3.2 The principles of scanning probe microscopes

Scanning probe microscopy is a term that is applied to a set of imaging methods based on a common element: a fine stylus. In many ways, what scanning probe microscopes do is similar to what a gramophone does. A gramophone stylus scans a spiral groove (by travelling along it) on which information has been encoded in the form of undulations in the groove wall. Side-to-side and up-and-down movements of the stylus (which is mounted on one end of a rod supported and pivoted at its centre) as it fo
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4.5 Choosing to distinguish between complex situations and complex systems

Within some of the lineages of systems thinking and practice (Figure 24), the idea that system complexity is a property of what is observed about some ‘real world’ system, is known as classical or type 1 complexity. Exploring type 1 complexity, Russell Ackoff (1981, pp. 26–33) c
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References

Baird, R (1982) ‘Religious or non-religious: TM in American courts’, Journal of Dharma, vol.7, no.4, pp. 391–407.
Barker, E. (1989) New Religious Movements – A Practical Introduction, London, HMSO.

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2 The word ‘freedom’

The word ‘freedom’ can have powerful emotive force, that is, the power to arouse strong emotions. Its connotations are almost exclusively positive. If you describe a group as ‘freedom fighters’ this suggests that you approve of the cause for which they are fighting; call them ‘terrorists’ and you make clear your disapproval.

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7.2 Developing a strategy

Present notes/records that show you have planned your use of IT skills. Your evidence must include:

  • the goals you hope to achieve over 3–4 months or so; you should indicate how these goals relate to the context in which you are working and to your current capabilities;

  • notes about the resources you might use, and what information you need to research to achieve your goals; for example, discussions and e-conferences, online resources, s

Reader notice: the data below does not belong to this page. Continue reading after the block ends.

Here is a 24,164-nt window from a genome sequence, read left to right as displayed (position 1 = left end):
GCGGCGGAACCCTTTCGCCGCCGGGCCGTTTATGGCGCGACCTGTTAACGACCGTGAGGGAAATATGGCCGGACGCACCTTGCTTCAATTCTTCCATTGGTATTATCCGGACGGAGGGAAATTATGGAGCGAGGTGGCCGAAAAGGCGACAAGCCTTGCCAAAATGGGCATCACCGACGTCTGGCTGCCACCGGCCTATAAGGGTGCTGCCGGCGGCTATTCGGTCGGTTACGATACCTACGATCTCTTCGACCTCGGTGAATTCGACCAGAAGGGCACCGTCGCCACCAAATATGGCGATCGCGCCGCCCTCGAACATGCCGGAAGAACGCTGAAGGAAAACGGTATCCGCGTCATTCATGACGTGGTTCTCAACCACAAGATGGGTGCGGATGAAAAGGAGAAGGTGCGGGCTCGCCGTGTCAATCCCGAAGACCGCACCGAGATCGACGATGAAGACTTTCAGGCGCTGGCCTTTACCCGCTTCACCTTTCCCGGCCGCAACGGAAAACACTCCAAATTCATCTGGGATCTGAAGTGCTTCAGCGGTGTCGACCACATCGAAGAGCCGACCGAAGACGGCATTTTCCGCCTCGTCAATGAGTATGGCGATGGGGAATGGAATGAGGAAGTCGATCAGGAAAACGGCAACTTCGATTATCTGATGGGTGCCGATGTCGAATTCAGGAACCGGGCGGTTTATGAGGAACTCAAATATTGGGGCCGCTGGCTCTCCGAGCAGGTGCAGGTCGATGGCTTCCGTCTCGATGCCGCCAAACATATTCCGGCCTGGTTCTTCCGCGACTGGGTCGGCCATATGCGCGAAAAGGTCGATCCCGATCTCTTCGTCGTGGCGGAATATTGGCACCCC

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5.1.8 Media Studies

Watson, J. and Hill, A. (eds) (1984) A Dictionary of Communication and Media Studies, London, Arnold.


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Solar Cells
Advanced semiconductor devices as a new source of energy for the 21st century, which deliver electricity directly from sunlight. The suitable semiconductor materials, device physics, and fabrication technologies for solar cells are presented. The guidelines for design of a complete solar cell system for household application are explained. The cost aspects, market development, and the application areas of solar cells are presented.
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Licensed under a Creative Commons Attribution - NonCommercial-ShareAlike 3.0 Licence - see http://creativecommons.org/licenses/by-nc-sa/3.0/nl/deed.en - Original copyright TU Delft

Internet Scout Project
The companion Web site to the NOVA program Life's Greatest Miracle, which PBS will re-broadcast on February 26th, is a great site for anyone interested in human pregnancy and fetal development. With wide-ranging information, this Web site is likely to appeal to many different audiences; users can even choose to view the entire program online. Those users interested mainly in the science of human development will enjoy How Cells Divide and How Sex is Determined. Those more interested in learning
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Middle School Portal: Math and Science Pathways (MSP2)
The Cells Alive Web site (last mentioned in the October 25, 1996 Scout Report), offered by Quill Graphics, contains several activities to help students understand the basics of cellular biology. The animal cell cycle and cell mitosis animations are especially excellent visual learning tools, clearly showing what takes place during these events and giving well-written descriptions of each stage. The site also has three interactive quizzes on cell structure, cell function, microbes, and the immune
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Middle School Portal: Math and Science Pathways (MSP2)
If you can tear your eyes away from the mesmerizing graphics on the main page, you'll find a very detailed and comprehensive cell biology tutorial created by graphic artist/biologist John Kyrk. Kyrk's animations demonstrate all major aspects of cell biology: amino acid structure, DNA replication, transcription and translation, cellular cycles (Krebs, glycolysis, mitosis), photosynthesis, and so on. The tutorial's beautiful graphics and cool animations should make studying cell biology relatively